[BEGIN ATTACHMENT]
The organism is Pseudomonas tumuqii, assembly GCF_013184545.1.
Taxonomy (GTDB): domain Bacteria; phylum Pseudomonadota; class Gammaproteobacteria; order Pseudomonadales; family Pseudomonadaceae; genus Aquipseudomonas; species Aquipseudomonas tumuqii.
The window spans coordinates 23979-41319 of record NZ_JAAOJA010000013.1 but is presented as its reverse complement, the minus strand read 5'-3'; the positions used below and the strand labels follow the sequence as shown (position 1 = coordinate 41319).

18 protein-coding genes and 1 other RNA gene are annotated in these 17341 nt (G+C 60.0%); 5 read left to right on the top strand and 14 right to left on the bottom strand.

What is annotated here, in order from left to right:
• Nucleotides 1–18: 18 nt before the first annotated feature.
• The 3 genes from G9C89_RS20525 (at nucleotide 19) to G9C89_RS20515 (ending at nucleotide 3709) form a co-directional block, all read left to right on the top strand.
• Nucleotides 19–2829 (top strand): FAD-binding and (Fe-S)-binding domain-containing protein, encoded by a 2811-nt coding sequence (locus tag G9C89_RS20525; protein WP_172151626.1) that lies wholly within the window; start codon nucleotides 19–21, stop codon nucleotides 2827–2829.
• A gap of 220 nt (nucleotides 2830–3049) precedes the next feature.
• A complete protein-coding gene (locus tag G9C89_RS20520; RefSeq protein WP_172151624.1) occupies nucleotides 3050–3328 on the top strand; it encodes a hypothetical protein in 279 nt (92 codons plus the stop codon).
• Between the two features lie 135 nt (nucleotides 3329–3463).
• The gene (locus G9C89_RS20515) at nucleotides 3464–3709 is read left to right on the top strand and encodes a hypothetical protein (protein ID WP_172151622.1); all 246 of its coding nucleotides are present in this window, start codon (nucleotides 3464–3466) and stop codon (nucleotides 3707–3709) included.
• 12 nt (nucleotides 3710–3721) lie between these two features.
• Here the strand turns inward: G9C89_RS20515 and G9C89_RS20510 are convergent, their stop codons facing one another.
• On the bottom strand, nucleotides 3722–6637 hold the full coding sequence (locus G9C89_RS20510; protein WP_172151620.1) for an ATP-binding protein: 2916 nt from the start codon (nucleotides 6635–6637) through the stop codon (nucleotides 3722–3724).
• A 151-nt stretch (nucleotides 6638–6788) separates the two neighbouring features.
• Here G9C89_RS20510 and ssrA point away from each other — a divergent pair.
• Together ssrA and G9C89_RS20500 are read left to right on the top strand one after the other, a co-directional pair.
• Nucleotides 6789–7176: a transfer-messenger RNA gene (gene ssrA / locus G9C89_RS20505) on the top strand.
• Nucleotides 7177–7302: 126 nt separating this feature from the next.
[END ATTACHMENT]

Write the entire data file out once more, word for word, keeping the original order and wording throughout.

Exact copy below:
The organism is Pseudomonas tumuqii, assembly GCF_013184545.1.
Taxonomy (GTDB): domain Bacteria; phylum Pseudomonadota; class Gammaproteobacteria; order Pseudomonadales; family Pseudomonadaceae; genus Aquipseudomonas; species Aquipseudomonas tumuqii.
The window spans coordinates 23979-41319 of record NZ_JAAOJA010000013.1 but is presented as its reverse complement, the minus strand read 5'-3'; the positions used below and the strand labels follow the sequence as shown (position 1 = coordinate 41319).

18 protein-coding genes and 1 other RNA gene are annotated in these 17341 nt (G+C 60.0%); 5 read left to right on the top strand and 14 right to left on the bottom strand.

What is annotated here, in order from left to right:
• Nucleotides 1–18: 18 nt before the first annotated feature.
• The 3 genes from G9C89_RS20525 (at nucleotide 19) to G9C89_RS20515 (ending at nucleotide 3709) form a co-directional block, all read left to right on the top strand.
• Nucleotides 19–2829 (top strand): FAD-binding and (Fe-S)-binding domain-containing protein, encoded by a 2811-nt coding sequence (locus tag G9C89_RS20525; protein WP_172151626.1) that lies wholly within the window; start codon nucleotides 19–21, stop codon nucleotides 2827–2829.
• A gap of 220 nt (nucleotides 2830–3049) precedes the next feature.
• A complete protein-coding gene (locus tag G9C89_RS20520; RefSeq protein WP_172151624.1) occupies nucleotides 3050–3328 on the top strand; it encodes a hypothetical protein in 279 nt (92 codons plus the stop codon).
• Between the two features lie 135 nt (nucleotides 3329–3463).
• The gene (locus G9C89_RS20515) at nucleotides 3464–3709 is read left to right on the top strand and encodes a hypothetical protein (protein ID WP_172151622.1); all 246 of its coding nucleotides are present in this window, start codon (nucleotides 3464–3466) and stop codon (nucleotides 3707–3709) included.
• 12 nt (nucleotides 3710–3721) lie between these two features.
• Here the strand turns inward: G9C89_RS20515 and G9C89_RS20510 are convergent, their stop codons facing one another.
• On the bottom strand, nucleotides 3722–6637 hold the full coding sequence (locus G9C89_RS20510; protein WP_172151620.1) for an ATP-binding protein: 2916 nt from the start codon (nucleotides 6635–6637) through the stop codon (nucleotides 3722–3724).
• A 151-nt stretch (nucleotides 6638–6788) separates the two neighbouring features.
• Here G9C89_RS20510 and ssrA point away from each other — a divergent pair.
• Together ssrA and G9C89_RS20500 are read left to right on the top strand one after the other, a co-directional pair.
• Nucleotides 6789–7176: a transfer-messenger RNA gene (gene ssrA / locus G9C89_RS20505) on the top strand.
• Nucleotides 7177–7302: 126 nt separating this feature from the next.